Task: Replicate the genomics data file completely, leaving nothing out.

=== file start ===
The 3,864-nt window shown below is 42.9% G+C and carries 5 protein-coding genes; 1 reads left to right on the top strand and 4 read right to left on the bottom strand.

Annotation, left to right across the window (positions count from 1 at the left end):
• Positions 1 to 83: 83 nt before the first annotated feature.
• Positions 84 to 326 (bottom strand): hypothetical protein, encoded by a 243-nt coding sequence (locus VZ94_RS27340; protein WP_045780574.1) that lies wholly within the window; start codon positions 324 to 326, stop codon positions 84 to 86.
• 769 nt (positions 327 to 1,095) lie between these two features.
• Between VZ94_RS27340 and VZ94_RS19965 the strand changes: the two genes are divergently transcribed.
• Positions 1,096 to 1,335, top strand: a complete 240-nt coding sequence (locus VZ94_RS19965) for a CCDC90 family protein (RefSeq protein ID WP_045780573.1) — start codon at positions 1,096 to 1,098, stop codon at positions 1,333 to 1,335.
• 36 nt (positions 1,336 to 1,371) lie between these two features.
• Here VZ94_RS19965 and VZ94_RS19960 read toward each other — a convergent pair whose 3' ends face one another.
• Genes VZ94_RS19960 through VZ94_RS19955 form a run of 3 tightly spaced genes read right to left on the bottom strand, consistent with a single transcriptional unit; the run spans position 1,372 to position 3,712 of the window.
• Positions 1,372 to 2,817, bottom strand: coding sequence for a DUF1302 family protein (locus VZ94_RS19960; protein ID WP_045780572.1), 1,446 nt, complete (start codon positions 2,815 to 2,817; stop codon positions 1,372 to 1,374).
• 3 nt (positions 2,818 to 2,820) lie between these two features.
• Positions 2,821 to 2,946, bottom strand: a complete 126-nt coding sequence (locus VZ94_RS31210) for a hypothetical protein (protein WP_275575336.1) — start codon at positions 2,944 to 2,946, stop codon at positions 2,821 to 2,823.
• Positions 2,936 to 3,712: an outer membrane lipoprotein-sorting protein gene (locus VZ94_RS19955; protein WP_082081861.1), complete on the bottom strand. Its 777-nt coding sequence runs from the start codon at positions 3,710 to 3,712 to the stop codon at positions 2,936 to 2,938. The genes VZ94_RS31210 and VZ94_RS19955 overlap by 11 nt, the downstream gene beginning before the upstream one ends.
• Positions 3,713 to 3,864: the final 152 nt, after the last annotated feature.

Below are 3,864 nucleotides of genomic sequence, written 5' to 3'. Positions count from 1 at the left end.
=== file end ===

The 3,864-nt window shown below is 42.9% G+C and carries 5 protein-coding genes; 1 reads left to right on the top strand and 4 read right to left on the bottom strand.

Annotation, left to right across the window (positions count from 1 at the left end):
• Positions 1 to 83: 83 nt before the first annotated feature.
• Positions 84 to 326 (bottom strand): hypothetical protein, encoded by a 243-nt coding sequence (locus VZ94_RS27340; protein WP_045780574.1) that lies wholly within the window; start codon positions 324 to 326, stop codon positions 84 to 86.
• 769 nt (positions 327 to 1,095) lie between these two features.
• Between VZ94_RS27340 and VZ94_RS19965 the strand changes: the two genes are divergently transcribed.
• Positions 1,096 to 1,335, top strand: a complete 240-nt coding sequence (locus VZ94_RS19965) for a CCDC90 family protein (RefSeq protein ID WP_045780573.1) — start codon at positions 1,096 to 1,098, stop codon at positions 1,333 to 1,335.
• 36 nt (positions 1,336 to 1,371) lie between these two features.
• Here VZ94_RS19965 and VZ94_RS19960 read toward each other — a convergent pair whose 3' ends face one another.
• Genes VZ94_RS19960 through VZ94_RS19955 form a run of 3 tightly spaced genes read right to left on the bottom strand, consistent with a single transcriptional unit; the run spans position 1,372 to position 3,712 of the window.
• Positions 1,372 to 2,817, bottom strand: coding sequence for a DUF1302 family protein (locus VZ94_RS19960; protein ID WP_045780572.1), 1,446 nt, complete (start codon positions 2,815 to 2,817; stop codon positions 1,372 to 1,374).
• 3 nt (positions 2,818 to 2,820) lie between these two features.
• Positions 2,821 to 2,946, bottom strand: a complete 126-nt coding sequence (locus VZ94_RS31210) for a hypothetical protein (protein WP_275575336.1) — start codon at positions 2,944 to 2,946, stop codon at positions 2,821 to 2,823.
• Positions 2,936 to 3,712: an outer membrane lipoprotein-sorting protein gene (locus VZ94_RS19955; protein WP_082081861.1), complete on the bottom strand. Its 777-nt coding sequence runs from the start codon at positions 3,710 to 3,712 to the stop codon at positions 2,936 to 2,938. The genes VZ94_RS31210 and VZ94_RS19955 overlap by 11 nt, the downstream gene beginning before the upstream one ends.
• Positions 3,713 to 3,864: the final 152 nt, after the last annotated feature.

Below are 3,864 nucleotides of genomic sequence, written 5' to 3'. Positions count from 1 at the left end.